Interfaith ‘Harmony Walk’ raises funds to fight hunger, homelessness
on October 28, 2019
Richmonders of various faiths gathered in Nicholl Park early Saturday morning for the Greater Richmond Interfaith Program’s (GRIP) 33rd annual Harmony Walk. The 5K walk/run raises funds to fight homelessness and hunger in the greater Richmond area.
GRIP, an organization that has been around for over 50 years, has dedicated itself to helping those in need. The center provides food and resources for individuals and families at risk for, or currently enduring, homelessness.
Faith groups including Temple Beth Hillel, St. Peter CME Church, and Easter Hill United Methodist Church came to participate in the walk. The Reentry Success Center, National Alliance on Mental Illness (NAMI), and Bay Area Rescue Mission were among some of the organizations that had tents set up to support the event. Chevron, one of the walk’s major sponsors, also had a tent set up, where representatives handed out candy as part of an early Halloween treat.
Kathleen Sullivan, the executive director of GRIP, addressed the crowd about the organization’s continued fight to end homelessness. “This march is about eliminat[ing] the need to feed people and to house people in shelters. To eliminate hunger and homelessness forever.” Sullivan, who took charge of GRIP back in 2017, stated that she’s proud of the organization’s accomplishments over the years.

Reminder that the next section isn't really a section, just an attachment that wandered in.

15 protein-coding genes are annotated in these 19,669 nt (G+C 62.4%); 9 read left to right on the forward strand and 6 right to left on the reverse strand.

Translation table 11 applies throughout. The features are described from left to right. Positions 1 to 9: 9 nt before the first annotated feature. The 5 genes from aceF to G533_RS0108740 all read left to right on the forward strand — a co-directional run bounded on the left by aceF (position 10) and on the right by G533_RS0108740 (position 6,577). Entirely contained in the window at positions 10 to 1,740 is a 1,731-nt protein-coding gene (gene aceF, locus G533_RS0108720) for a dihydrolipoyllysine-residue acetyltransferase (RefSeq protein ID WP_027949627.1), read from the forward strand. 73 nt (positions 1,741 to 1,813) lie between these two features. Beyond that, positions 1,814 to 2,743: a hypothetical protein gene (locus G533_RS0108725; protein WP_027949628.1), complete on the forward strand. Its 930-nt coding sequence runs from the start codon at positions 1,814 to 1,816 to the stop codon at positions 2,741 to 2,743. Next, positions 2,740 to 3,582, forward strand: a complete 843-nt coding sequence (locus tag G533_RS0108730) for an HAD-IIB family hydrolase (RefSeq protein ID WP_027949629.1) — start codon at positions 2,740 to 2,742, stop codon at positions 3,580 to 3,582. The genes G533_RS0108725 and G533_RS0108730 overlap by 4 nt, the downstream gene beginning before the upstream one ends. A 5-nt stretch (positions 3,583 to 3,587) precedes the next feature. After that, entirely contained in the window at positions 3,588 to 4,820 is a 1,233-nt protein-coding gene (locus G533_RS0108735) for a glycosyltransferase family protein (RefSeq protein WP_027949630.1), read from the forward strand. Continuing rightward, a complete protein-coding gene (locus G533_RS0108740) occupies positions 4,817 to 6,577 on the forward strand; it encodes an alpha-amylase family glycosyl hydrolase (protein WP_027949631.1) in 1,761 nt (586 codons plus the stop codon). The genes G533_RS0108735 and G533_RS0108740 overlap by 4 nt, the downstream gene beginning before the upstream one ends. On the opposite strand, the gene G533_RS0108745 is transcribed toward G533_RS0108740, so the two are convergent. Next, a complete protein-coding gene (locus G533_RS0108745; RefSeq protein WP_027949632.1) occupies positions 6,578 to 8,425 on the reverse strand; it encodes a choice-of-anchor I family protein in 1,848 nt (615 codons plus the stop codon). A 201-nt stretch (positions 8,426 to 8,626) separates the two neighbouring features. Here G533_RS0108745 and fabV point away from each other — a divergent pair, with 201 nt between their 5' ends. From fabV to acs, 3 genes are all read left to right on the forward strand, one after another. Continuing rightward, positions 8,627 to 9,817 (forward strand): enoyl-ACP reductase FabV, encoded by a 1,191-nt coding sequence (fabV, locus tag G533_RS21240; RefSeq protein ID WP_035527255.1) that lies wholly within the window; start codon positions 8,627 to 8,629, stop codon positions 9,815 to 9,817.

“I’m most proud of the fact that [GRIP is] using innovative strategies,” she told Richmond Confidential. “That we have added mental health services and that we have a plan to start exploring being a new housing developer ourselves. That’s the real solution. We need more places for people to live.”
A 2018 Annual Homeless Assessment Report from the US Department of Housing and Urban Development (HUD) showed that California had the highest homeless population in the nation. Earlier this year, a report showed a 43% increase in homeless in Contra Costa County since 2017.
“We know that it is unacceptable in the United States of America to have people sleeping on the streets,” Contra Costa County Supervisor John Gioia told the crowd before the walk began. In a statement to Richmond Confidential, he said he appreciated the community coming together at events like the Harmony Walk to help tackle homelessness. “To me, it’s the energy of people working together,” he said. “The walking is great, but it’s all part of that whole energy and interaction between people.”
Mayor Tom Butt said that events like the Harmony Walk raise awareness and bring people together. “You realize you’re not the only person working on these things. You look around you see hundreds of people working on the same project,” he said.
Participants of all ages gathered at the starting point on MacDonald Avenue to begin the walk. Students from Manzanita Charter Middle School served as guides to direct them along the walking path.
Among the Harmony Walk’s participants was Michael Ballard Sr. Formerly homeless, he said that GRIP helped him and his family get off the streets and find new housing.
“I completed the program, and I got a house and I got a job and everything,” he said. “Me and my son and my wife, we were there 14 months, and we just got our place the tenth of this month . . . GRIP did everything.”
Ballard said that he will continue to support GRIP as they helped him during his time of need. “[GRIP is] a beautiful place. It’s a loving place,” he said. “[To] anybody that’s homeless, I would say, give them a try.”
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